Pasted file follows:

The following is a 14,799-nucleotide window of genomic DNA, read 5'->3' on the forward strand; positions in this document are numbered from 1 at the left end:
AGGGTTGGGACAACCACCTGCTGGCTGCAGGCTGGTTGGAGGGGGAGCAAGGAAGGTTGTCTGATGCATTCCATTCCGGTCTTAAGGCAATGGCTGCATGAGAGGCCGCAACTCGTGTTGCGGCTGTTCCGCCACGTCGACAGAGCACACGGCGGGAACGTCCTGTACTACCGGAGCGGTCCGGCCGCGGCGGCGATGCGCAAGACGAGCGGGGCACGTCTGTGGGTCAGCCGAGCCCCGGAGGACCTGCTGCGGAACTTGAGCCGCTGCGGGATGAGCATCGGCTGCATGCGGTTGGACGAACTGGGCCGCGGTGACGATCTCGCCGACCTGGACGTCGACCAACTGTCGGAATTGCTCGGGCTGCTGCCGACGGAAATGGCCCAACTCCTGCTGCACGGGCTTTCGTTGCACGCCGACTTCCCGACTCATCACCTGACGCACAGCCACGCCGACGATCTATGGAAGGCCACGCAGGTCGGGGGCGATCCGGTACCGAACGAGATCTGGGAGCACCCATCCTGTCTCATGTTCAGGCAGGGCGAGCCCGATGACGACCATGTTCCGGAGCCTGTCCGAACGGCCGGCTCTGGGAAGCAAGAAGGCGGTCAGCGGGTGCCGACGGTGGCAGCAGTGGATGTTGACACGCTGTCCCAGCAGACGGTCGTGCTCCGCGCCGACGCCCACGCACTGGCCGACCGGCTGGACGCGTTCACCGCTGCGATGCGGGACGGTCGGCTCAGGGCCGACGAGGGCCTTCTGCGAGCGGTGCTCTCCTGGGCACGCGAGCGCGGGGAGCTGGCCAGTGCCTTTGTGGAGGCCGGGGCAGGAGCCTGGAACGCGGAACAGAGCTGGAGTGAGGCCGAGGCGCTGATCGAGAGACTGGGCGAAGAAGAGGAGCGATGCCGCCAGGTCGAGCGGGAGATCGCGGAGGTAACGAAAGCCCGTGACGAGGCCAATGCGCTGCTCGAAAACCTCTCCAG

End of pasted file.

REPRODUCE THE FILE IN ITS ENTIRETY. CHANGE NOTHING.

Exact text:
The following is a 14,799-nucleotide window of genomic DNA, read 5'->3' on the forward strand; positions in this document are numbered from 1 at the left end:
AGGGTTGGGACAACCACCTGCTGGCTGCAGGCTGGTTGGAGGGGGAGCAAGGAAGGTTGTCTGATGCATTCCATTCCGGTCTTAAGGCAATGGCTGCATGAGAGGCCGCAACTCGTGTTGCGGCTGTTCCGCCACGTCGACAGAGCACACGGCGGGAACGTCCTGTACTACCGGAGCGGTCCGGCCGCGGCGGCGATGCGCAAGACGAGCGGGGCACGTCTGTGGGTCAGCCGAGCCCCGGAGGACCTGCTGCGGAACTTGAGCCGCTGCGGGATGAGCATCGGCTGCATGCGGTTGGACGAACTGGGCCGCGGTGACGATCTCGCCGACCTGGACGTCGACCAACTGTCGGAATTGCTCGGGCTGCTGCCGACGGAAATGGCCCAACTCCTGCTGCACGGGCTTTCGTTGCACGCCGACTTCCCGACTCATCACCTGACGCACAGCCACGCCGACGATCTATGGAAGGCCACGCAGGTCGGGGGCGATCCGGTACCGAACGAGATCTGGGAGCACCCATCCTGTCTCATGTTCAGGCAGGGCGAGCCCGATGACGACCATGTTCCGGAGCCTGTCCGAACGGCCGGCTCTGGGAAGCAAGAAGGCGGTCAGCGGGTGCCGACGGTGGCAGCAGTGGATGTTGACACGCTGTCCCAGCAGACGGTCGTGCTCCGCGCCGACGCCCACGCACTGGCCGACCGGCTGGACGCGTTCACCGCTGCGATGCGGGACGGTCGGCTCAGGGCCGACGAGGGCCTTCTGCGAGCGGTGCTCTCCTGGGCACGCGAGCGCGGGGAGCTGGCCAGTGCCTTTGTGGAGGCCGGGGCAGGAGCCTGGAACGCGGAACAGAGCTGGAGTGAGGCCGAGGCGCTGATCGAGAGACTGGGCGAAGAAGAGGAGCGATGCCGCCAGGTCGAGCGGGAGATCGCGGAGGTAACGAAAGCCCGTGACGAGGCCAATGCGCTGCTCGAAAACCTCTCCAG